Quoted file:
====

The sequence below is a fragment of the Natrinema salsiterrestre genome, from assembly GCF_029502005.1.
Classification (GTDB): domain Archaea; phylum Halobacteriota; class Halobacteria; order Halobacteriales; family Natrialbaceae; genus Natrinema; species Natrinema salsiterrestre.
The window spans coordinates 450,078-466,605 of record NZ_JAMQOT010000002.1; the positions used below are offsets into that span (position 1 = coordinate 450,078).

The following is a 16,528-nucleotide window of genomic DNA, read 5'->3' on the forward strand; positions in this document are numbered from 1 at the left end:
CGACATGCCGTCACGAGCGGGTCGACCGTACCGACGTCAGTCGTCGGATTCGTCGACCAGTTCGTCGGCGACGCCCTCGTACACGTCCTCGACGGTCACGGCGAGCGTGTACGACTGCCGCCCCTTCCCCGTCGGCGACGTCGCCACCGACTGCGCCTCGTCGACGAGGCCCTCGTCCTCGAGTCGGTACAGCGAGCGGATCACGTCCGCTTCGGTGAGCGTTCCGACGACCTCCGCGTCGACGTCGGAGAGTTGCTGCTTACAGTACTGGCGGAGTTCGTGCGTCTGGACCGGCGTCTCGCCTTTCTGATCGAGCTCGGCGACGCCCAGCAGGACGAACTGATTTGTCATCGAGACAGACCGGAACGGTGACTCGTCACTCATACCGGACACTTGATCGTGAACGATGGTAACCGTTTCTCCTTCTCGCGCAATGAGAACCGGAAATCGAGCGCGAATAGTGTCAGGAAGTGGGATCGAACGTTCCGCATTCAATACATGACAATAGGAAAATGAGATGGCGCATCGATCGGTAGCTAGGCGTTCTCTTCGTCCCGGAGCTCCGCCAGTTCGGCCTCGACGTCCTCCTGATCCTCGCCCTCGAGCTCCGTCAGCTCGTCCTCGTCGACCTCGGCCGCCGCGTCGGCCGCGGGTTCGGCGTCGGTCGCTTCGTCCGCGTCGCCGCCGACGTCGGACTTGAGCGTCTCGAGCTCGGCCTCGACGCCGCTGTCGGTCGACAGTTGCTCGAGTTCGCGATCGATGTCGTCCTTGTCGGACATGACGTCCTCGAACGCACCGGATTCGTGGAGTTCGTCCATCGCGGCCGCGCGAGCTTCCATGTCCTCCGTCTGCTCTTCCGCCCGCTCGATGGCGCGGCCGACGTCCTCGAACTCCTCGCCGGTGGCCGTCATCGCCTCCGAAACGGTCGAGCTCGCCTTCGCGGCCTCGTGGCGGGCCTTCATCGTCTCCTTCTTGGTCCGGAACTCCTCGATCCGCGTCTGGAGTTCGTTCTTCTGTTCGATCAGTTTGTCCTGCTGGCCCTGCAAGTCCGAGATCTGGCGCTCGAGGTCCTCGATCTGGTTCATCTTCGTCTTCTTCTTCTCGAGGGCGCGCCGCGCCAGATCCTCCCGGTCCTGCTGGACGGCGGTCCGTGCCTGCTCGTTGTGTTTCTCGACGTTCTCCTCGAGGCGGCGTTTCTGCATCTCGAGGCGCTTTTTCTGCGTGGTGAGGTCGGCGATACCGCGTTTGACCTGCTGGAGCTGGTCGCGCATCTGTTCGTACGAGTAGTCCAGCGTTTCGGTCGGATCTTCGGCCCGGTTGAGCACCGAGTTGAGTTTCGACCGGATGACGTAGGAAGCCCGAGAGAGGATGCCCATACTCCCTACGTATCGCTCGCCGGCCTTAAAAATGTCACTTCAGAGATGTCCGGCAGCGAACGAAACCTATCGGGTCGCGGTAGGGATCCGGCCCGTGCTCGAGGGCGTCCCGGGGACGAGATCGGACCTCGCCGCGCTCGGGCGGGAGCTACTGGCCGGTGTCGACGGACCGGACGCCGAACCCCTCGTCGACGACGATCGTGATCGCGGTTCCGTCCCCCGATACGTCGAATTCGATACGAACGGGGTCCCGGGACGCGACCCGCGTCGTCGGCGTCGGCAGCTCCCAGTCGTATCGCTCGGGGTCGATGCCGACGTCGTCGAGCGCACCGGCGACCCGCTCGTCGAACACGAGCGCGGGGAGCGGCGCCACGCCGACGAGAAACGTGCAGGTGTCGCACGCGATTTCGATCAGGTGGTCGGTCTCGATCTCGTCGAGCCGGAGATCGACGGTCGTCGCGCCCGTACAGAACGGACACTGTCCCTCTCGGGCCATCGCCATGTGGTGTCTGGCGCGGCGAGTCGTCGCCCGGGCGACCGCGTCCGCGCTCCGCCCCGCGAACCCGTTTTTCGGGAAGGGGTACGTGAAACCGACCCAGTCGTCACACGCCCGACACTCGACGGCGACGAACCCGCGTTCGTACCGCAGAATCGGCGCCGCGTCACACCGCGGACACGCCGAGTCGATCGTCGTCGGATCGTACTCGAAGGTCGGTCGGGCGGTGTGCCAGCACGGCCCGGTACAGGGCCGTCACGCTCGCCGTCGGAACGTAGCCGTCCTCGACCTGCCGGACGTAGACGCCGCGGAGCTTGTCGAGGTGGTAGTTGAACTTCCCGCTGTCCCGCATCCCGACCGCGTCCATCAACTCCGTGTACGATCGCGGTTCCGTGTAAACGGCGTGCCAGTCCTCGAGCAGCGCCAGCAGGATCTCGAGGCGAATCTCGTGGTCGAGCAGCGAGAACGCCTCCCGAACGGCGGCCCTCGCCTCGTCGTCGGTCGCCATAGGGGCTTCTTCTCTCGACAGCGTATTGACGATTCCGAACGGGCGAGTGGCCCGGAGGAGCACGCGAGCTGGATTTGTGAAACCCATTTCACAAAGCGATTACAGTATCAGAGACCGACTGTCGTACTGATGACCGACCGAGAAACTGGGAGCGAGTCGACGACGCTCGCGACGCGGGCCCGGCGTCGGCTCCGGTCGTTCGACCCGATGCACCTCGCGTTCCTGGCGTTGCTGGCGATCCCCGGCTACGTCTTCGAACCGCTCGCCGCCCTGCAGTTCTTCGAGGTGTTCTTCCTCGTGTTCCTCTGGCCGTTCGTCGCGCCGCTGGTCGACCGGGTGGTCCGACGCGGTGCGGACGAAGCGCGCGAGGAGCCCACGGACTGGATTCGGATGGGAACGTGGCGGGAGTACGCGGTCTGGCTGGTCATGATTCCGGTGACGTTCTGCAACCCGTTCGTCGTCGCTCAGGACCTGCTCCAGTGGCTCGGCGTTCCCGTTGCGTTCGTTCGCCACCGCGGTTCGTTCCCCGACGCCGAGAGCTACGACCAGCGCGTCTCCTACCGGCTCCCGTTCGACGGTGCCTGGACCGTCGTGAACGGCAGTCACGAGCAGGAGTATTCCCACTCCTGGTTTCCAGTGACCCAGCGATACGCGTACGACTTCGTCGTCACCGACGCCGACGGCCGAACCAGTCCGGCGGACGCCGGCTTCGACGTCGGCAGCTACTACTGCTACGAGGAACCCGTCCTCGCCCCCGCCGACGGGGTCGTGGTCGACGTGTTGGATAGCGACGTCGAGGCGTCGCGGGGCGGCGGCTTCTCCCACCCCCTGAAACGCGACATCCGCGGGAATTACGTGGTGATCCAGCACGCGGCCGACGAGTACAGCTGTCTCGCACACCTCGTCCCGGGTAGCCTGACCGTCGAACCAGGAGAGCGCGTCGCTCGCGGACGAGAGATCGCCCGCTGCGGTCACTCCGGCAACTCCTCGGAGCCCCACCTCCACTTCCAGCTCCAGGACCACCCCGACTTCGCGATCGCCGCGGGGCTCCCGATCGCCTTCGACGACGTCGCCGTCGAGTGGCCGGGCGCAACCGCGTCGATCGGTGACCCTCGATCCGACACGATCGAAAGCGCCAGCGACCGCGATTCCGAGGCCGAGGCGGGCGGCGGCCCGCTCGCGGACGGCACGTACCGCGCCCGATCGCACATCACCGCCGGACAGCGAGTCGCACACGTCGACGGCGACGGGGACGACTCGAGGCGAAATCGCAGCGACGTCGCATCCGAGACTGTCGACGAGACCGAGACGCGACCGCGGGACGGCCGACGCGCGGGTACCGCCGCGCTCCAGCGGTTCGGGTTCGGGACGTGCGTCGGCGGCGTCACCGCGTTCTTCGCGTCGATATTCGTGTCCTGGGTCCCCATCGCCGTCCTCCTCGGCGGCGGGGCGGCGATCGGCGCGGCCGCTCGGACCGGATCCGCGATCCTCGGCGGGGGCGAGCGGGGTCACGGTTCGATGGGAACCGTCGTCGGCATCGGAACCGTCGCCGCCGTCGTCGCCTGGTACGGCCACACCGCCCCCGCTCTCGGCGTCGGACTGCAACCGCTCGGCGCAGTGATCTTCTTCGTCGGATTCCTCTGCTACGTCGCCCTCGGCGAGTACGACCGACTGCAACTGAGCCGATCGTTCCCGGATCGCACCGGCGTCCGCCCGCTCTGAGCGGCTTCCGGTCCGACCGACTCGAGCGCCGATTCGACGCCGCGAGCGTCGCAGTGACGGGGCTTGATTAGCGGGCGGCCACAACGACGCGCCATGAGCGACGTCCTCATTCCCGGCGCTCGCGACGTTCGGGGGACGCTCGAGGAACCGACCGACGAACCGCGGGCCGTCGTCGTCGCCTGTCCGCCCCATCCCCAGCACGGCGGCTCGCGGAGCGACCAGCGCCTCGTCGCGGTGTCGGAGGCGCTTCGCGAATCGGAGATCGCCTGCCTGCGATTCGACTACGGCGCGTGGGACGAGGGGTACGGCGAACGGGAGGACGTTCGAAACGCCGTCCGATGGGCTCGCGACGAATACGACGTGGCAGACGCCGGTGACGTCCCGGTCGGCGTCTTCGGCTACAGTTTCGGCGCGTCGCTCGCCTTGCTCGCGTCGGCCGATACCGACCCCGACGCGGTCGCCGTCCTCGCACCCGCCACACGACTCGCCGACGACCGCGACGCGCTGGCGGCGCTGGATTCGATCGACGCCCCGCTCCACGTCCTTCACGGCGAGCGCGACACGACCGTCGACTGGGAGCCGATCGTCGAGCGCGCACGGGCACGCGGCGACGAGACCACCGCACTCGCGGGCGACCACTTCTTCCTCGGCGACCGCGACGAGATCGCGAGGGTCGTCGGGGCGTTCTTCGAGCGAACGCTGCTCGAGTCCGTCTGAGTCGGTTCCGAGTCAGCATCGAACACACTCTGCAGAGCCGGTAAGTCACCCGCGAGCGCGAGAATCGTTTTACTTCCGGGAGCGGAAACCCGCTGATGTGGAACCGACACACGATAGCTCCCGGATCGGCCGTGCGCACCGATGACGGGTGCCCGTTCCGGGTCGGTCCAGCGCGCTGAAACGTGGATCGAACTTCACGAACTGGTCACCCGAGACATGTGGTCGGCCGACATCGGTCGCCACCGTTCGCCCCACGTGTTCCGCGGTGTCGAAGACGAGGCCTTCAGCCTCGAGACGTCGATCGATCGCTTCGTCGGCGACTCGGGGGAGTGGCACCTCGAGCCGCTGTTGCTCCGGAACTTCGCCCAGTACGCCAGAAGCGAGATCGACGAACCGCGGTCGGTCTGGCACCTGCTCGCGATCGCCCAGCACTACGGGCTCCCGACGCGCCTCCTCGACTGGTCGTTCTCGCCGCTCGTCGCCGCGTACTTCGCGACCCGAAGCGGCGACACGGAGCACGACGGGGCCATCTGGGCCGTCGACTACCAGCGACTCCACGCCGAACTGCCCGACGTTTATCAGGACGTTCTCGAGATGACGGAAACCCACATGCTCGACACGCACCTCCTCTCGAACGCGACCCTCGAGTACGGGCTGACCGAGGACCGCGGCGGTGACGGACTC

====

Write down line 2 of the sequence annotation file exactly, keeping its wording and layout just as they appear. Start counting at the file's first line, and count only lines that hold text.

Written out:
Classification (GTDB): domain Archaea; phylum Halobacteriota; class Halobacteria; order Halobacteriales; family Natrialbaceae; genus Natrinema; species Natrinema salsiterrestre.